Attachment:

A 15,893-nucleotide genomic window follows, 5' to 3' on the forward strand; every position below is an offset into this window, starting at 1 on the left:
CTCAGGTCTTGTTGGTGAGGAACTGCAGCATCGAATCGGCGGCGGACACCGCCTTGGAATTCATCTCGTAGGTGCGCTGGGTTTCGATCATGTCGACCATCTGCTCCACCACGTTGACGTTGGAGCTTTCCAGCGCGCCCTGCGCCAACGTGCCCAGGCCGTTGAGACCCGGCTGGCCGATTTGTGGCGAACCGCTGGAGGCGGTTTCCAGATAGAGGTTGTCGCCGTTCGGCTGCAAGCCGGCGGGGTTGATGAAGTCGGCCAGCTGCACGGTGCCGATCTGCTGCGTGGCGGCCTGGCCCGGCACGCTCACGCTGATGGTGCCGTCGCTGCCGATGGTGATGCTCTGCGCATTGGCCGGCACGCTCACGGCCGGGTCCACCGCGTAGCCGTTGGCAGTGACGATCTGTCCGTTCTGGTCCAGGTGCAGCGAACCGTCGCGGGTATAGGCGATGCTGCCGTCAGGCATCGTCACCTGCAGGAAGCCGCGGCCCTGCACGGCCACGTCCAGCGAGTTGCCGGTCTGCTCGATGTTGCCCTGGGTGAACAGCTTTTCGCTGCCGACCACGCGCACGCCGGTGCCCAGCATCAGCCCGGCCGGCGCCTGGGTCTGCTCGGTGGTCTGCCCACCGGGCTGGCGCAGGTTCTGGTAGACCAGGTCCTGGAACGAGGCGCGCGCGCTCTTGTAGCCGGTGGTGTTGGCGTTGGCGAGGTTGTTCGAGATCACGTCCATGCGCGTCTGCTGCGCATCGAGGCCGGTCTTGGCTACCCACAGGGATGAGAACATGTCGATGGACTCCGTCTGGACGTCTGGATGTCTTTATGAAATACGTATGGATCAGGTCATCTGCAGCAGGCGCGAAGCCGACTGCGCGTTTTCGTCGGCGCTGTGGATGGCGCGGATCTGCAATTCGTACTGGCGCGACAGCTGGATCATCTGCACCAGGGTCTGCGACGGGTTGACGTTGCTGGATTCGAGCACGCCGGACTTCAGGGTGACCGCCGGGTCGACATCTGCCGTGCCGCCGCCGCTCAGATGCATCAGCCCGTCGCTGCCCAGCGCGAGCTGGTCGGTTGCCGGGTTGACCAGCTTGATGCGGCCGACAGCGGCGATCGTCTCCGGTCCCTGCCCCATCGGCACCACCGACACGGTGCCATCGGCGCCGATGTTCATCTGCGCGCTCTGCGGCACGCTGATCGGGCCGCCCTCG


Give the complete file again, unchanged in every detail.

A 15,893-nucleotide genomic window follows, 5' to 3' on the forward strand; every position below is an offset into this window, starting at 1 on the left:
CTCAGGTCTTGTTGGTGAGGAACTGCAGCATCGAATCGGCGGCGGACACCGCCTTGGAATTCATCTCGTAGGTGCGCTGGGTTTCGATCATGTCGACCATCTGCTCCACCACGTTGACGTTGGAGCTTTCCAGCGCGCCCTGCGCCAACGTGCCCAGGCCGTTGAGACCCGGCTGGCCGATTTGTGGCGAACCGCTGGAGGCGGTTTCCAGATAGAGGTTGTCGCCGTTCGGCTGCAAGCCGGCGGGGTTGATGAAGTCGGCCAGCTGCACGGTGCCGATCTGCTGCGTGGCGGCCTGGCCCGGCACGCTCACGCTGATGGTGCCGTCGCTGCCGATGGTGATGCTCTGCGCATTGGCCGGCACGCTCACGGCCGGGTCCACCGCGTAGCCGTTGGCAGTGACGATCTGTCCGTTCTGGTCCAGGTGCAGCGAACCGTCGCGGGTATAGGCGATGCTGCCGTCAGGCATCGTCACCTGCAGGAAGCCGCGGCCCTGCACGGCCACGTCCAGCGAGTTGCCGGTCTGCTCGATGTTGCCCTGGGTGAACAGCTTTTCGCTGCCGACCACGCGCACGCCGGTGCCCAGCATCAGCCCGGCCGGCGCCTGGGTCTGCTCGGTGGTCTGCCCACCGGGCTGGCGCAGGTTCTGGTAGACCAGGTCCTGGAACGAGGCGCGCGCGCTCTTGTAGCCGGTGGTGTTGGCGTTGGCGAGGTTGTTCGAGATCACGTCCATGCGCGTCTGCTGCGCATCGAGGCCGGTCTTGGCTACCCACAGGGATGAGAACATGTCGATGGACTCCGTCTGGACGTCTGGATGTCTTTATGAAATACGTATGGATCAGGTCATCTGCAGCAGGCGCGAAGCCGACTGCGCGTTTTCGTCGGCGCTGTGGATGGCGCGGATCTGCAATTCGTACTGGCGCGACAGCTGGATCATCTGCACCAGGGTCTGCGACGGGTTGACGTTGCTGGATTCGAGCACGCCGGACTTCAGGGTGACCGCCGGGTCGACATCTGCCGTGCCGCCGCCGCTCAGATGCATCAGCCCGTCGCTGCCCAGCGCGAGCTGGTCGGTTGCCGGGTTGACCAGCTTGATGCGGCCGACAGCGGCGATCGTCTCCGGTCCCTGCCCCATCGGCACCACCGACACGGTGCCATCGGCGCCGATGTTCATCTGCGCGCTCTGCGGCACGCTGATCGGGCCGCCCTCG